Mitigating the problem: Economics have driven consumers to spread their holiday expenses over a longer period of time… easing the pain of working through those gift lists. By “black Friday,” at least some consumers will be far along with their holiday shopping… less driven by the urge to grab hours-only bargains. Their desire to start the holiday shopping season early has been answered by many retailers, who have been discounting heavily prior to Thanksgiving. Another element that could have a calming effect on shoppers on "big Friday morning:" The likelihood of press reports that will remind shoppers of last year's tragedy.
Catastrophe is not the only risk of getting massive response to an offer. If the marketer cannot fulfill on the offer in the manner consumers were led to expect, it doesn't take long for the "big event" to go from high drama... to customer service trauma.
Wednesday, November 11, 2009
As a backdrop for this development, recent marketing messages for the company have celebrated increasing quality and customer satisfaction scores, increasing sales, and increasing profits. It all sounds like a lot of great news… in an industry that’s been going through a very tough time.
Implications: I write this blog entry not to single-out Ford… but to recognize it as perhaps an indicator of things we might expect, as (hopefully) the recovery continues to build momentum. On some scale, many companies will eventually go through the conundrum that Ford is now facing.
Lots of companies asked their labor pool to “share the pain” as they navigated the deep recession of 2008-2009. That pain was distributed in the form of pay cuts, furloughs, reductions in staff (resulting in a higher workload for remaining employees at the same or often lower pay), and the trimming or elimination of employment benefits.
As the turn-around grows, companies might find their labor relations tested… if renewed prosperity for the corporation fails to trickle-down to the employment population.
One should note that in The Times story, Ford warns that failure to accept additional cuts could result in more outsourcing, and further reductions in domestic factory employment. These possibilities notwithstanding, union members have drawn a line in the sand. Perhaps that conflict can be attributed to a company whose workers have heard woeful news internally, compared with messages of prosperity and hope in external marketing… and are now having difficulty reconciling the two.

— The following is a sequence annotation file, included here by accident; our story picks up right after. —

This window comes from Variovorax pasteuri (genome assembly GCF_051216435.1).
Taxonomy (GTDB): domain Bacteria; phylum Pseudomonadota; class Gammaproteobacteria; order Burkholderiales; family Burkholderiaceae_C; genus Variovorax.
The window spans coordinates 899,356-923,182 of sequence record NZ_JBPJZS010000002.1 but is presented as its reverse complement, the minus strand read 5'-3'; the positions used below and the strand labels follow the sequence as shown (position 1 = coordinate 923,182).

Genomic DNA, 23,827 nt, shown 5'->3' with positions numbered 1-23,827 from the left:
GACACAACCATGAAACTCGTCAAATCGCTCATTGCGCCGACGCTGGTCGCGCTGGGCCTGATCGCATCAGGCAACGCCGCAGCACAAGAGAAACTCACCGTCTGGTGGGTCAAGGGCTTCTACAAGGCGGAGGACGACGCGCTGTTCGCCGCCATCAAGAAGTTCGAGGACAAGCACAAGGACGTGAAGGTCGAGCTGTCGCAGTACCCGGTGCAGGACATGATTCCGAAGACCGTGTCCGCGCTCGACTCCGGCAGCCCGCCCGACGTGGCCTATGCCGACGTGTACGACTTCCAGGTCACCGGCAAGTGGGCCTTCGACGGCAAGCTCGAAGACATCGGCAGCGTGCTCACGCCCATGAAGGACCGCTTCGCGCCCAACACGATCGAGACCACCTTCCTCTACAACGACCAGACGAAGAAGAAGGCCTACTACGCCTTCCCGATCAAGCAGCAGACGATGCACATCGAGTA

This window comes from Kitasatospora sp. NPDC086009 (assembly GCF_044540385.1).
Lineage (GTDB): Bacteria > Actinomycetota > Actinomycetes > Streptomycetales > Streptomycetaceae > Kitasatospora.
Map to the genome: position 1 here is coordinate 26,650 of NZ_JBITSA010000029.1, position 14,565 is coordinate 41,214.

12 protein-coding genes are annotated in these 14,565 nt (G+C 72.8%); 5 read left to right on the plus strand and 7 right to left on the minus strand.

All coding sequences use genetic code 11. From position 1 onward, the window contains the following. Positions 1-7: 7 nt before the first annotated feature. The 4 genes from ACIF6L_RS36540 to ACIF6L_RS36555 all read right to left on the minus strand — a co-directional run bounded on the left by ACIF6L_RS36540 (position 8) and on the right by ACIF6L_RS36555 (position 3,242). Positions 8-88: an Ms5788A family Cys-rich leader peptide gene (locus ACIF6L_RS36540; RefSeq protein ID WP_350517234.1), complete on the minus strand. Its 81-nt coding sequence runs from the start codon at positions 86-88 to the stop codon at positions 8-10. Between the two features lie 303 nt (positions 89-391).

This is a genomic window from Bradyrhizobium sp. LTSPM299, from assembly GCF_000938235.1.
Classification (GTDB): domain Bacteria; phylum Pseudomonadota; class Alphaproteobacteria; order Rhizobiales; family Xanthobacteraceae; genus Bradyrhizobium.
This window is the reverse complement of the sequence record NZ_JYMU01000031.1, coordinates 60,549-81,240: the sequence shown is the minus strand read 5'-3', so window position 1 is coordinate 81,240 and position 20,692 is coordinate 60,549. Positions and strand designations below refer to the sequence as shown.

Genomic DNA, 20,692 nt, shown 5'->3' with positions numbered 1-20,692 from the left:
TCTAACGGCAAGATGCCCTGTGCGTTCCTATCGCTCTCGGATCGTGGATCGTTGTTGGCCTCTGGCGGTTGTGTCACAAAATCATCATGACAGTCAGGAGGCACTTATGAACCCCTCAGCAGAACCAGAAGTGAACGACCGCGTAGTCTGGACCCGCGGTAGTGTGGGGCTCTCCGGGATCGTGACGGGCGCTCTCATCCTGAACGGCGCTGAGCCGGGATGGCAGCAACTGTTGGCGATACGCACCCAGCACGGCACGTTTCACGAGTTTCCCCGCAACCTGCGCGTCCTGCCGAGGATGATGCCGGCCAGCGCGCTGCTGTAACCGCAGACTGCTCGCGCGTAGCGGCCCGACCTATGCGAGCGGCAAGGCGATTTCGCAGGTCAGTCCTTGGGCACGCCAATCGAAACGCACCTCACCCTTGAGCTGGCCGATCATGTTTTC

Because the employees of a company ultimately determine the quality of goods produced, or the quality of the service customers receive... this could be an imminently relevant consumer trend. Happy customers are seldom produced by unhappy companies.
Monday, November 9, 2009
How ironic that seems now, in an age of Conspicuous Responsibility, where so many consumers have realized that money is indeed an object. Now, the idea of an impulse purchase (at least, of any meaningful size) seems a distant memory.
I’m going to offer a link to a story that I’ve shared before, having to do with the back-to-basics, brown-bag lunch attitude being demonstrated by so many consumers; it came in a Research Brief from Media Post. Among other illustrations of thrift, the story cited research showing more people are trading in bottled water for the very similar product that comes out of their faucet.
Implications: There’s a reason I’m coming back to this issue, beyond the attention I gave it in last week’s posting (“Saving money on one thing to subsidize another”). And that is to offer a reminder that price is never the only issue--and that it is seldom the most important issue--affecting the purchase decisions consumers make.
If I sold bottled water, the period from the 1980’s to 2007 treated me pretty well. People thought of bottled water as pure, healthy, delicious… and maybe even sporty. But among all of the reasons people bought bottled water, this was one of the biggest: Why not?